• CNST is the number, if not set to 0, that will create a constructor which will populate the first n variables.
  • TYPE1 is the type name for first item, ITEM1 is the valuable name for the first item, ORDER1 is the order number for the first item ...etc...

7.7 sql_create

In addition to the basic structures you can set up enhanced structures that also have methods defined to aid in the creation of queries and in the insertion of data in tables.

For example:

sql_create_5(stock, 1, 5,   
             string, item, // type, id,  
             int, num,                  
             double, weight,  
             double, price,  
             MysqlDate, date) 
which will, in addition to that which is defined in sql_create_basic with Additional Constructor, define the equivalent to:

struct stock {   
  ...  
  static char *names[];  
  static char *table;  
  template <class Manip>   
  stock_value_list<Manip> value_list(cchar *d = ",",  // basic form  
                                     Manip m = mysql_quote) const;  
  template <class Manip>   
  stock_field_list<Manip> field_list(cchar *d = ",",   
                                     Manip m = mysql_do_nothing) const;  
  template <class Manip>   
  stock_equal_list<Manip> equal_list(cchar *d = ",",

                                     cchar *e = " = ",   
                                     Manip m = mysql_quote,  
                                     ) const;  
  
  template <class Manip>                            // bool form    
  stock_cus_value_list<Manip> value_list([cchar *d, [Manip m,] ]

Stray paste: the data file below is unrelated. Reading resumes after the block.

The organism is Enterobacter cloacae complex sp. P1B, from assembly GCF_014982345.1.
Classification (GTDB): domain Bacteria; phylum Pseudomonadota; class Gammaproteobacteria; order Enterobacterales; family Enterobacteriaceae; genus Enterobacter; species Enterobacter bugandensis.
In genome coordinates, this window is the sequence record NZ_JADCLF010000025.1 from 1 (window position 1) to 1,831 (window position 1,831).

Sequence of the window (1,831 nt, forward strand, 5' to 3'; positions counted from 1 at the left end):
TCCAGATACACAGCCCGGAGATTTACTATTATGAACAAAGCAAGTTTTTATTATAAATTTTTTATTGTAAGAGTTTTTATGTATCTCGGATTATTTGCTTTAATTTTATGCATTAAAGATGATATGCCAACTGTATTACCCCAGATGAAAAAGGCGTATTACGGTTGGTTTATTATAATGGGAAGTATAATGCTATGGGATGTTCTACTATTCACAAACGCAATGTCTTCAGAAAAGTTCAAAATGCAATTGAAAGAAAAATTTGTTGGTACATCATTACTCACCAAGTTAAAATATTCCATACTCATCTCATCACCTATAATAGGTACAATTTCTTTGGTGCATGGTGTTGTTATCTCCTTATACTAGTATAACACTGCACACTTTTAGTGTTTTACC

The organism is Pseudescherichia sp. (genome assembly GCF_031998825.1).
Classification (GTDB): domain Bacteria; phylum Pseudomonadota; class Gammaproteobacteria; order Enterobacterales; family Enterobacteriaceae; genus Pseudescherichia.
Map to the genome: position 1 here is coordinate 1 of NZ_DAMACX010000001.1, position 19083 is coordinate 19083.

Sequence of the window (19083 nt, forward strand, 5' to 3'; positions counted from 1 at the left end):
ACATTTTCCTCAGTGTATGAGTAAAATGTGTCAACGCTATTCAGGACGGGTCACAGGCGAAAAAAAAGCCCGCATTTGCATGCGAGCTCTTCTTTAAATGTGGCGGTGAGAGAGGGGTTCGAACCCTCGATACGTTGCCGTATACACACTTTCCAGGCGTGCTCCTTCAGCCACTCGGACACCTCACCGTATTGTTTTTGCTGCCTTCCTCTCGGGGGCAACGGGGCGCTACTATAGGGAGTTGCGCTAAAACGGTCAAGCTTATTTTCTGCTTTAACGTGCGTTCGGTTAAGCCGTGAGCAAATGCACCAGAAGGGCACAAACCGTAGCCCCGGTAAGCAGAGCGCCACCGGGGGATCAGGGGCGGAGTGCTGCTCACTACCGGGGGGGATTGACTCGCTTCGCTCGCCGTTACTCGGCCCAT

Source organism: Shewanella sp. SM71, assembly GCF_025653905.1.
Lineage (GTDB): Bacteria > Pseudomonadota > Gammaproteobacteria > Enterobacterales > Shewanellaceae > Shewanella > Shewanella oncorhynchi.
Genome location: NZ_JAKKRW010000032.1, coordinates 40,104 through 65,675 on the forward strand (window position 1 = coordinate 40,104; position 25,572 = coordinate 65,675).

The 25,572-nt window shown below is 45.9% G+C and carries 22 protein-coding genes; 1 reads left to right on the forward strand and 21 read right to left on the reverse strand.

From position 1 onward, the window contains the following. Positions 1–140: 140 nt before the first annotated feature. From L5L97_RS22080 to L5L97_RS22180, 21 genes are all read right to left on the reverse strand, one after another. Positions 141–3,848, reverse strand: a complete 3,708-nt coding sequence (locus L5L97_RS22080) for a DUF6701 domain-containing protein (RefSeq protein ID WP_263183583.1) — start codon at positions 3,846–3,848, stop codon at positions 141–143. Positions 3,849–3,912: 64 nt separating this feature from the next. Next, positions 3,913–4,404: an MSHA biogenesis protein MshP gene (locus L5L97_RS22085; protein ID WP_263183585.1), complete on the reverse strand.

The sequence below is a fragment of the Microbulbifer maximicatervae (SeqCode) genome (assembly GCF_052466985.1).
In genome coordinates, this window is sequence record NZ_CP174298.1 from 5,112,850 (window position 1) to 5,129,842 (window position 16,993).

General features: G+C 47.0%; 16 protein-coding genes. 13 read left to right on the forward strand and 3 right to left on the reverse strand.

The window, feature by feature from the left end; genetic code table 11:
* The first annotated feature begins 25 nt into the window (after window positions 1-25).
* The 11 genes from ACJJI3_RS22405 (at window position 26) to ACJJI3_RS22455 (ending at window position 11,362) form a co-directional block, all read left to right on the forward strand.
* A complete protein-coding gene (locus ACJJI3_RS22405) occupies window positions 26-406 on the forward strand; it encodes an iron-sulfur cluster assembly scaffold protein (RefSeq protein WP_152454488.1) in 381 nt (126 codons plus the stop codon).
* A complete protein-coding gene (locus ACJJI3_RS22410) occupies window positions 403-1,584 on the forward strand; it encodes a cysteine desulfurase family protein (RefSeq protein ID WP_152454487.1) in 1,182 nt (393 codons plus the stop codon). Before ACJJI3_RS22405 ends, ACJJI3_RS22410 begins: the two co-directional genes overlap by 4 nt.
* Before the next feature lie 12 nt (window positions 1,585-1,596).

bool i1,   
                                         bool i2 = false, ... ,   
                                         bool i5 = false) const;  
  template <class Manip>                            // list form  
  stock_cus_value_list<Manip> value_list([cchar *d, [Manip m,] ]  
                                           stock_enum i1,  
                                           stock_enum i2 = stock_NULL, ...,   
                                           stock_enum i5 = stock_NULL) const;  
  template <class Manip>                            // vector form  
  stock_cus_value_list<Manip> value_list([cchar *d, [Manip m,] ]  
                                           vector<bool> *i) const;  
  
  ...(The logical equivalent for field_list and equal_list)...  
}; 

value_list() returns a special class that when used with the << operator with an ostream on the left will return a comma separated list with values properly quoted and escaped when needed.

field_list() return a special class than does the same thing but returns a list of fields that the structure holds which in this case is the same thing as the valuable names. The field names are not escaped or quoted

equal_list() returns a comma separated list with the format field name = value. The field name is not quoted or escaped and value is escaped or quoted as needed.

For example:

stock s("Dinner Roles",75,0.95,0.97,"1998-05-25");   
cout << "Value List: " << s.comma_list() << endl;  
cout << "Field List: " << s.field_list() << endl;  
cout << "Equal List: " << s.equal_list() << endl; 
Would return something like (with a little extra hand formating):

Value List: 'Dinner Roles',75,0.95,0.97,'1998-05-25'   
Field List: item,num,weight,price,date  
Equal List: item = 'Dinner Roles',num = 75,weight = 0.95,  
            price = 0.97,date = '1998-05-25' 
A combination of the field and value list can be used for insert or replace queries. For example:

query << "insert into stock (" << s.field_list() ") values "    
      << s.value_list();